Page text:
Here’s a great little project you can make in next to no time. In fact, I made three in just a couple hours. It’s called a mobius or infinity scarf because it has a that single twist, just like a mobius strip.
Here’s mine. I love wearing it with this jacket because the jacket is collarless and my neck gets cold (and I’m not fond of turtlenecks.) The scarf is wrapped around twice in this photo.
If you want to make one, you’ll need a 2 yard long by 20″ piece of fabric. If you’re buying yardage, you can get two out of 40″ wide or three out of 60″ wide.
Here’s how I did it. You can also find a short tutorial here.
If you have 40″ fabric, fold it in half, meeting selvedges and cut on the fold to get two pieces for your two scarves.
Here’s how I laid out the cutting for my 60″ piece. I first folded it in half, meeting the selvedges. Then I folded the two yard length in half twice, so the 18″ would fit on my cutting table and I could cut the whole length with one cut.
Line up the fold at 0″ and then cut at 10″ and again at 30″. (I didn’t bother to cut off the selvedges because I used my serger to sew the first seam.)
Now you have three pieces with only one cut!
Next, you need to fold each piece lengthwise and sew the 2 yard seam, making a long tube.
Here, I’m letting the serger cut off the selvedges for me.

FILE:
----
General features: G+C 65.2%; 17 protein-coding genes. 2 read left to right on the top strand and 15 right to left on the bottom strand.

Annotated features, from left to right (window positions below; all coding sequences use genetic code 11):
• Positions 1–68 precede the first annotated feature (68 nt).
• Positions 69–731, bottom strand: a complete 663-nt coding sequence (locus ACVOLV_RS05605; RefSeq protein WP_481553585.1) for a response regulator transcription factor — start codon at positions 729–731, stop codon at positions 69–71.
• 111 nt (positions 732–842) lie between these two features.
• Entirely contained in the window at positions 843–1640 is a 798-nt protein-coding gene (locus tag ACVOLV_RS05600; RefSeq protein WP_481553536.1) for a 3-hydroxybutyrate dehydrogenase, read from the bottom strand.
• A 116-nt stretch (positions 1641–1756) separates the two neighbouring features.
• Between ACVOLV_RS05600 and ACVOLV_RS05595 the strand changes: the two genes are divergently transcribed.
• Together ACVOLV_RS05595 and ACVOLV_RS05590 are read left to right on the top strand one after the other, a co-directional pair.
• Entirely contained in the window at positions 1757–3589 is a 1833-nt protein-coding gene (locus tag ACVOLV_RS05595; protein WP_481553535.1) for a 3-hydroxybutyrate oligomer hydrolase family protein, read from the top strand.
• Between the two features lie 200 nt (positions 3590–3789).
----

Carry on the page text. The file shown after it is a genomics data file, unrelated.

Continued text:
This is the part that gets some folks confused. You’re going to sew together the two ends of the tube, but with a twist. To make this easier, follow the directions in the photo above. (Fold the tube in half, with the seam on one fold. Pin mark the fold on the opposite side.) Do this for both ends of the scarf.
Next you’ll pull one end of the scarf up over the rest of it.
This photo shows pulling the tube up over a twist, but you don’t need to bother with the twist now. Just pull it up over itself until the two ends meet. Meet the pin on one end to the seam of the other, meet the remaining pin to the remaining seam. The automatically builds in the twist. Now sew all the way around, leaving an opening for turning. (Sorry about the blurry photo! I’m usually having so much fun sewing I don’t slow down to check that my photos are clear. Gotta work on that.)
Now pull your scarf out through the opening. (I think this is the fun part.)
Hand sew the opening closed and enjoy your new creation!
I made mine from a polyester stretch velvet, but consider the possibilities: chiffon for an evening scarf, sweater knit for something really warm and cozy, fun fleece prints for the teens or little ones . I even saw a suggestion for using two old sweater arms. Hmmmm . . .
Whatever you decide to use, have fun! And be sure to send me pictures!